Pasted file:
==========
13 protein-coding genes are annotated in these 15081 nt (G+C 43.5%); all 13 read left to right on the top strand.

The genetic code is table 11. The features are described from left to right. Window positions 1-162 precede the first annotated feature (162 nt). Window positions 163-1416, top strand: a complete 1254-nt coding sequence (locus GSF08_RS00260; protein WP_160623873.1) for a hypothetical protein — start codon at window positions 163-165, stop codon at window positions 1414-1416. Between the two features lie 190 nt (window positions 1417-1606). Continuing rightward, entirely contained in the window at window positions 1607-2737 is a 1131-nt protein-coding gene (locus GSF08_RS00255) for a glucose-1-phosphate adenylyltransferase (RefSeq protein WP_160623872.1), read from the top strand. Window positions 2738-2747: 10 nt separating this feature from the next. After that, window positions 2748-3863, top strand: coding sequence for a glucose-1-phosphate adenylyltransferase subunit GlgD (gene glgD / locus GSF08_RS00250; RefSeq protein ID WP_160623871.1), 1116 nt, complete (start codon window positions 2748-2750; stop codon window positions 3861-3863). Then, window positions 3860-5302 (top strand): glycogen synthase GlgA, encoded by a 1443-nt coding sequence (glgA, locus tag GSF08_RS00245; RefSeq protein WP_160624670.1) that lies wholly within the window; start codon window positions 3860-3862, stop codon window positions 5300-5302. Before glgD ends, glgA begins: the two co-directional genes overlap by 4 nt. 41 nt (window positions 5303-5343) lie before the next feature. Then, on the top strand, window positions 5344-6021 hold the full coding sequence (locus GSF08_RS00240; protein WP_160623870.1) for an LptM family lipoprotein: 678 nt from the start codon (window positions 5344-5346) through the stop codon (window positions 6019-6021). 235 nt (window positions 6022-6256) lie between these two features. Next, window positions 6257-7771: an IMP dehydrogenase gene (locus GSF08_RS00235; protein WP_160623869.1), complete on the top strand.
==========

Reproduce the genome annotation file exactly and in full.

13 protein-coding genes are annotated in these 15081 nt (G+C 43.5%); all 13 read left to right on the top strand.

The genetic code is table 11. The features are described from left to right. Window positions 1-162 precede the first annotated feature (162 nt). Window positions 163-1416, top strand: a complete 1254-nt coding sequence (locus GSF08_RS00260; protein WP_160623873.1) for a hypothetical protein — start codon at window positions 163-165, stop codon at window positions 1414-1416. Between the two features lie 190 nt (window positions 1417-1606). Continuing rightward, entirely contained in the window at window positions 1607-2737 is a 1131-nt protein-coding gene (locus GSF08_RS00255) for a glucose-1-phosphate adenylyltransferase (RefSeq protein WP_160623872.1), read from the top strand. Window positions 2738-2747: 10 nt separating this feature from the next. After that, window positions 2748-3863, top strand: coding sequence for a glucose-1-phosphate adenylyltransferase subunit GlgD (gene glgD / locus GSF08_RS00250; RefSeq protein ID WP_160623871.1), 1116 nt, complete (start codon window positions 2748-2750; stop codon window positions 3861-3863). Then, window positions 3860-5302 (top strand): glycogen synthase GlgA, encoded by a 1443-nt coding sequence (glgA, locus tag GSF08_RS00245; RefSeq protein WP_160624670.1) that lies wholly within the window; start codon window positions 3860-3862, stop codon window positions 5300-5302. Before glgD ends, glgA begins: the two co-directional genes overlap by 4 nt. 41 nt (window positions 5303-5343) lie before the next feature. Then, on the top strand, window positions 5344-6021 hold the full coding sequence (locus GSF08_RS00240; protein WP_160623870.1) for an LptM family lipoprotein: 678 nt from the start codon (window positions 5344-5346) through the stop codon (window positions 6019-6021). 235 nt (window positions 6022-6256) lie between these two features. Next, window positions 6257-7771: an IMP dehydrogenase gene (locus GSF08_RS00235; protein WP_160623869.1), complete on the top strand.